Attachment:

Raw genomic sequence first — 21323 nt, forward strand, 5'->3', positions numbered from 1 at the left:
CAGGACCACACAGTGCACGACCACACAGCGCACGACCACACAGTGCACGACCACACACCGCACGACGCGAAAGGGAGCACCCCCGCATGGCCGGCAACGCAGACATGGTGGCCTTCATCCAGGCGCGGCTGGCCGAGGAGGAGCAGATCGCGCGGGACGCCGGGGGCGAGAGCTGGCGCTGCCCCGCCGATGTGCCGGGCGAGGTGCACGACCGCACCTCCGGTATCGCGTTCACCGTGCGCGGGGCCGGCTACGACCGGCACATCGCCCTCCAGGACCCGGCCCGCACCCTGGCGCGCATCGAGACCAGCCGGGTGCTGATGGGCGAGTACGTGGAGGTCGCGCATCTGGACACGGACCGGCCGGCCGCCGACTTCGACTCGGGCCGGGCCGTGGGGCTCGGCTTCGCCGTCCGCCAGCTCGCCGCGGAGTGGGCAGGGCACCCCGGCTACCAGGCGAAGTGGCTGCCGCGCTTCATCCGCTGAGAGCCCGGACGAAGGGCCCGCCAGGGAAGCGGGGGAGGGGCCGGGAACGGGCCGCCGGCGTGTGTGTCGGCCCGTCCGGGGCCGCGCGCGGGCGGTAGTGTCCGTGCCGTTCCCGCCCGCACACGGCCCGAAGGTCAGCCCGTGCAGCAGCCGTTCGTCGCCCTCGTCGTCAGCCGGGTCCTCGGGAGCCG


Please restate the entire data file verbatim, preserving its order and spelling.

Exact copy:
Raw genomic sequence first — 21323 nt, forward strand, 5'->3', positions numbered from 1 at the left:
CAGGACCACACAGTGCACGACCACACAGCGCACGACCACACAGTGCACGACCACACACCGCACGACGCGAAAGGGAGCACCCCCGCATGGCCGGCAACGCAGACATGGTGGCCTTCATCCAGGCGCGGCTGGCCGAGGAGGAGCAGATCGCGCGGGACGCCGGGGGCGAGAGCTGGCGCTGCCCCGCCGATGTGCCGGGCGAGGTGCACGACCGCACCTCCGGTATCGCGTTCACCGTGCGCGGGGCCGGCTACGACCGGCACATCGCCCTCCAGGACCCGGCCCGCACCCTGGCGCGCATCGAGACCAGCCGGGTGCTGATGGGCGAGTACGTGGAGGTCGCGCATCTGGACACGGACCGGCCGGCCGCCGACTTCGACTCGGGCCGGGCCGTGGGGCTCGGCTTCGCCGTCCGCCAGCTCGCCGCGGAGTGGGCAGGGCACCCCGGCTACCAGGCGAAGTGGCTGCCGCGCTTCATCCGCTGAGAGCCCGGACGAAGGGCCCGCCAGGGAAGCGGGGGAGGGGCCGGGAACGGGCCGCCGGCGTGTGTGTCGGCCCGTCCGGGGCCGCGCGCGGGCGGTAGTGTCCGTGCCGTTCCCGCCCGCACACGGCCCGAAGGTCAGCCCGTGCAGCAGCCGTTCGTCGCCCTCGTCGTCAGCCGGGTCCTCGGGAGCCG